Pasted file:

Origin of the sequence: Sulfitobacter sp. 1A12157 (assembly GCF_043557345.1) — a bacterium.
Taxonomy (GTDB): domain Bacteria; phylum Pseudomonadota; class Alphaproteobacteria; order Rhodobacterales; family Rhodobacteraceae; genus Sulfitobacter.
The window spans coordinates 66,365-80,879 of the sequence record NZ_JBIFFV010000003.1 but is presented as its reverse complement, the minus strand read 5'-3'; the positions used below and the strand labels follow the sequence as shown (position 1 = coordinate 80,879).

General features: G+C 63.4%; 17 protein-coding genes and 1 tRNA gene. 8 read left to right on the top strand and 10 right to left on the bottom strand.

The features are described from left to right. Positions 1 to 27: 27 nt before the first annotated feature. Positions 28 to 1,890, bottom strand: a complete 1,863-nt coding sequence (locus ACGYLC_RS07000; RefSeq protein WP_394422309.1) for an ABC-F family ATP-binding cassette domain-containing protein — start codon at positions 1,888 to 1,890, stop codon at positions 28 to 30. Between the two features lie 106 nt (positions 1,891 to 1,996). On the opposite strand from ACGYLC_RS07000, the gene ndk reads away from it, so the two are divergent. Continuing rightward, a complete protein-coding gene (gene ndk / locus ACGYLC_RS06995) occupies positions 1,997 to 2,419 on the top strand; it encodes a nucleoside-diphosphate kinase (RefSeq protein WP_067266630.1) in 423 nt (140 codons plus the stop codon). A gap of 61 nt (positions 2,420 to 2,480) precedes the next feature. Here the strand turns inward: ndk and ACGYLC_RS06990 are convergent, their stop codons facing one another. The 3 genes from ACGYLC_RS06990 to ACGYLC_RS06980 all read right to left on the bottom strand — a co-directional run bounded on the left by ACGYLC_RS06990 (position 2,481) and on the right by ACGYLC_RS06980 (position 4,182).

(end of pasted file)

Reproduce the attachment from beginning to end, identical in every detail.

Origin of the sequence: Sulfitobacter sp. 1A12157 (assembly GCF_043557345.1) — a bacterium.
Taxonomy (GTDB): domain Bacteria; phylum Pseudomonadota; class Alphaproteobacteria; order Rhodobacterales; family Rhodobacteraceae; genus Sulfitobacter.
The window spans coordinates 66,365-80,879 of the sequence record NZ_JBIFFV010000003.1 but is presented as its reverse complement, the minus strand read 5'-3'; the positions used below and the strand labels follow the sequence as shown (position 1 = coordinate 80,879).

General features: G+C 63.4%; 17 protein-coding genes and 1 tRNA gene. 8 read left to right on the top strand and 10 right to left on the bottom strand.

The features are described from left to right. Positions 1 to 27: 27 nt before the first annotated feature. Positions 28 to 1,890, bottom strand: a complete 1,863-nt coding sequence (locus ACGYLC_RS07000; RefSeq protein WP_394422309.1) for an ABC-F family ATP-binding cassette domain-containing protein — start codon at positions 1,888 to 1,890, stop codon at positions 28 to 30. Between the two features lie 106 nt (positions 1,891 to 1,996). On the opposite strand from ACGYLC_RS07000, the gene ndk reads away from it, so the two are divergent. Continuing rightward, a complete protein-coding gene (gene ndk / locus ACGYLC_RS06995) occupies positions 1,997 to 2,419 on the top strand; it encodes a nucleoside-diphosphate kinase (RefSeq protein WP_067266630.1) in 423 nt (140 codons plus the stop codon). A gap of 61 nt (positions 2,420 to 2,480) precedes the next feature. Here the strand turns inward: ndk and ACGYLC_RS06990 are convergent, their stop codons facing one another. The 3 genes from ACGYLC_RS06990 to ACGYLC_RS06980 all read right to left on the bottom strand — a co-directional run bounded on the left by ACGYLC_RS06990 (position 2,481) and on the right by ACGYLC_RS06980 (position 4,182).